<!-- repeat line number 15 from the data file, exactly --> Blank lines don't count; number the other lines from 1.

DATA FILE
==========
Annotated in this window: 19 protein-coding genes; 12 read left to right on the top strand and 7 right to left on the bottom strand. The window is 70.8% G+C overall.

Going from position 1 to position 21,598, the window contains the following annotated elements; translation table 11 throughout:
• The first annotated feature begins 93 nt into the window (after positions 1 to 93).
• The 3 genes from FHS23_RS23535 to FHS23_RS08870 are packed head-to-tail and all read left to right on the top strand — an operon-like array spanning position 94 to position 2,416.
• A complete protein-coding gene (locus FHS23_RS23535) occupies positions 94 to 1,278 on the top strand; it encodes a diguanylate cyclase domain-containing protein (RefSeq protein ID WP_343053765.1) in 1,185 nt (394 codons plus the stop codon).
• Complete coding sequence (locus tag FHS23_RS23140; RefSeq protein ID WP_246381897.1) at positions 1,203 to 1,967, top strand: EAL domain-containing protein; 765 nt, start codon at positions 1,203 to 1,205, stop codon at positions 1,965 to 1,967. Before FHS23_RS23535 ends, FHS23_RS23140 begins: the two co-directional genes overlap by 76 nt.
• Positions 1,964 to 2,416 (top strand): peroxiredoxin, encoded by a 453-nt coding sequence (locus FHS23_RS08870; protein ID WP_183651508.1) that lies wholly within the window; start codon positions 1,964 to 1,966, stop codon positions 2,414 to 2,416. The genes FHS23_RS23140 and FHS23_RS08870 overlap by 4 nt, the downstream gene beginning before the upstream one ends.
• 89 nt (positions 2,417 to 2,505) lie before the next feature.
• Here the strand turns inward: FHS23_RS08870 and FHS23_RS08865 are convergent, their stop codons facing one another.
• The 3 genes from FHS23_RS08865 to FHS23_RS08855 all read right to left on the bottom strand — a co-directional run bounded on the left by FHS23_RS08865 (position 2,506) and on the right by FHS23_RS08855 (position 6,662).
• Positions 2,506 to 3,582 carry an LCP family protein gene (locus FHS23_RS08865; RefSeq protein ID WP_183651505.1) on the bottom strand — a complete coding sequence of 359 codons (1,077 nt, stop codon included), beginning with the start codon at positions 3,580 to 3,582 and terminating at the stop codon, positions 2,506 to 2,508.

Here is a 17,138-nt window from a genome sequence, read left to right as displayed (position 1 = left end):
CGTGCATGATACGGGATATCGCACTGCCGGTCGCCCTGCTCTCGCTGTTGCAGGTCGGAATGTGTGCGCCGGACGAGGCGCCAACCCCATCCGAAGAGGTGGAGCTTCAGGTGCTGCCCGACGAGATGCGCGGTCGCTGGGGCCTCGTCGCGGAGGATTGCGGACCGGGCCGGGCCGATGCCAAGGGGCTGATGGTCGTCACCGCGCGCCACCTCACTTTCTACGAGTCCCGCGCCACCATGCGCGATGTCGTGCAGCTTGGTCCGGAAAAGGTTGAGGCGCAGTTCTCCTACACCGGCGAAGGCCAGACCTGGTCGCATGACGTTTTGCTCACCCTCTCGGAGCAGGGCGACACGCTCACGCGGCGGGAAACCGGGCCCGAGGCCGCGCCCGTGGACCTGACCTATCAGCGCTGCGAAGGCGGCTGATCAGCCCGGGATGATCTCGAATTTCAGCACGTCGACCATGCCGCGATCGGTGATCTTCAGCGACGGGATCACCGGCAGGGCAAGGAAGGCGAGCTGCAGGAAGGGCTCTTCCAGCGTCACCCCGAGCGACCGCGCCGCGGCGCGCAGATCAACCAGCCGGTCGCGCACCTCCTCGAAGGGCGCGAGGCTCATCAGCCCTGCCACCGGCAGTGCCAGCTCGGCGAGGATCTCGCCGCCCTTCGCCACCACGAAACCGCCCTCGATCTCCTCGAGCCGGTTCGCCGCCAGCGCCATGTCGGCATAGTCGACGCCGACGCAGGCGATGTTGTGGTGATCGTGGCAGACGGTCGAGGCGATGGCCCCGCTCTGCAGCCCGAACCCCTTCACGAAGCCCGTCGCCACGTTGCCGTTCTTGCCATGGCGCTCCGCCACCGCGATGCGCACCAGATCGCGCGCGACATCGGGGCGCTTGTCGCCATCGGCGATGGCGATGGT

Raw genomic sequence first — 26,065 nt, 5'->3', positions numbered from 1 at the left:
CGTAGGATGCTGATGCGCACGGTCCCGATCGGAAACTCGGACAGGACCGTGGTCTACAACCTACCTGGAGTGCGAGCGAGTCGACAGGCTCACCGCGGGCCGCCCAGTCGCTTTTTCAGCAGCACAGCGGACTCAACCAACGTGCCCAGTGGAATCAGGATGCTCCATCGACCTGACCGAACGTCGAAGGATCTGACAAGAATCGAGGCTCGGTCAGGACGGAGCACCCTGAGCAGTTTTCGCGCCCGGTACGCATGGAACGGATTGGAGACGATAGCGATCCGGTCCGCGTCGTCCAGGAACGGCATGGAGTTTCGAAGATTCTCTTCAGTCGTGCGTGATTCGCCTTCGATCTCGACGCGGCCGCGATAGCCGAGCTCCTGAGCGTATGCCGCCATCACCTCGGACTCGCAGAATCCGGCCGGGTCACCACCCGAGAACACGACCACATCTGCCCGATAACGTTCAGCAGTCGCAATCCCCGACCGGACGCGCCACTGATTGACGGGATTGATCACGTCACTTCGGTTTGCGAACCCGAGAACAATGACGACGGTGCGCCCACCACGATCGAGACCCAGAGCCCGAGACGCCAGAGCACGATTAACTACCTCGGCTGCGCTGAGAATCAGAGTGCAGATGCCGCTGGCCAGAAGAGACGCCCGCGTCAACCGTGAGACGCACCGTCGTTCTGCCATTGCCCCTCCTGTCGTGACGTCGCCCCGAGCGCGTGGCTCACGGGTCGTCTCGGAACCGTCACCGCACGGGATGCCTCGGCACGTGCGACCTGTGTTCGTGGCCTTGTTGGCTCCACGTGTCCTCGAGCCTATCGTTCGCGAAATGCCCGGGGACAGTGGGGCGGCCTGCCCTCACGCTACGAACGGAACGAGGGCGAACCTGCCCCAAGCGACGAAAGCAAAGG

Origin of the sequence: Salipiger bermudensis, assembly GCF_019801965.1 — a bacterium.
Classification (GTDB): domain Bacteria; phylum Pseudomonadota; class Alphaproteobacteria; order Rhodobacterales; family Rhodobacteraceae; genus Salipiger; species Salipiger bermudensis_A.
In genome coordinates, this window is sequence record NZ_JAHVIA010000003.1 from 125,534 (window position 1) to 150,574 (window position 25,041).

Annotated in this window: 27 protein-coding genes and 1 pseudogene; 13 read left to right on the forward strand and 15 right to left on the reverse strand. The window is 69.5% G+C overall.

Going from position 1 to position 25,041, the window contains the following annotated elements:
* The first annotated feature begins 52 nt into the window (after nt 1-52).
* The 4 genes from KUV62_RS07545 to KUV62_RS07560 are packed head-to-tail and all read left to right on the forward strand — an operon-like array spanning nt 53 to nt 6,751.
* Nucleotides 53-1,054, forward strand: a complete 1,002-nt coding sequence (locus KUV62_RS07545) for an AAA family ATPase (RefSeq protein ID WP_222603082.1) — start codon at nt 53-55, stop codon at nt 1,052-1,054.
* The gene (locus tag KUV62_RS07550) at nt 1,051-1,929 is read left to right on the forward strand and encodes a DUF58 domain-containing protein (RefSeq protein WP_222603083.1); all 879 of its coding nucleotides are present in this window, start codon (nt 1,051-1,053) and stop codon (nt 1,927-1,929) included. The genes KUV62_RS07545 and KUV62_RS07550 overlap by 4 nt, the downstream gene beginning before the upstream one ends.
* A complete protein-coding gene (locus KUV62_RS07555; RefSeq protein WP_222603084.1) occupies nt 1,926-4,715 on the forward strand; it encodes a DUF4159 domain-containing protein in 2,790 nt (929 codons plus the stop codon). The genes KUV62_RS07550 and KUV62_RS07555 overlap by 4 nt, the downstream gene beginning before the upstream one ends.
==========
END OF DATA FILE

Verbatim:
CGTAGGATGCTGATGCGCACGGTCCCGATCGGAAACTCGGACAGGACCGTGGTCTACAACCTACCTGGAGTGCGAGCGAGTCGACAGGCTCACCGCGGGCCGCCCAGTCGCTTTTTCAGCAGCACAGCGGACTCAACCAACGTGCCCAGTGGAATCAGGATGCTCCATCGACCTGACCGAACGTCGAAGGATCTGACAAGAATCGAGGCTCGGTCAGGACGGAGCACCCTGAGCAGTTTTCGCGCCCGGTACGCATGGAACGGATTGGAGACGATAGCGATCCGGTCCGCGTCGTCCAGGAACGGCATGGAGTTTCGAAGATTCTCTTCAGTCGTGCGTGATTCGCCTTCGATCTCGACGCGGCCGCGATAGCCGAGCTCCTGAGCGTATGCCGCCATCACCTCGGACTCGCAGAATCCGGCCGGGTCACCACCCGAGAACACGACCACATCTGCCCGATAACGTTCAGCAGTCGCAATCCCCGACCGGACGCGCCACTGATTGACGGGATTGATCACGTCACTTCGGTTTGCGAACCCGAGAACAATGACGACGGTGCGCCCACCACGATCGAGACCCAGAGCCCGAGACGCCAGAGCACGATTAACTACCTCGGCTGCGCTGAGAATCAGAGTGCAGATGCCGCTGGCCAGAAGAGACGCCCGCGTCAACCGTGAGACGCACCGTCGTTCTGCCATTGCCCCTCCTGTCGTGACGTCGCCCCGAGCGCGTGGCTCACGGGTCGTCTCGGAACCGTCACCGCACGGGATGCCTCGGCACGTGCGACCTGTGTTCGTGGCCTTGTTGGCTCCACGTGTCCTCGAGCCTATCGTTCGCGAAATGCCCGGGGACAGTGGGGCGGCCTGCCCTCACGCTACGAACGGAACGAGGGCGAACCTGCCCCAAGCGACGAAAGCAAAGG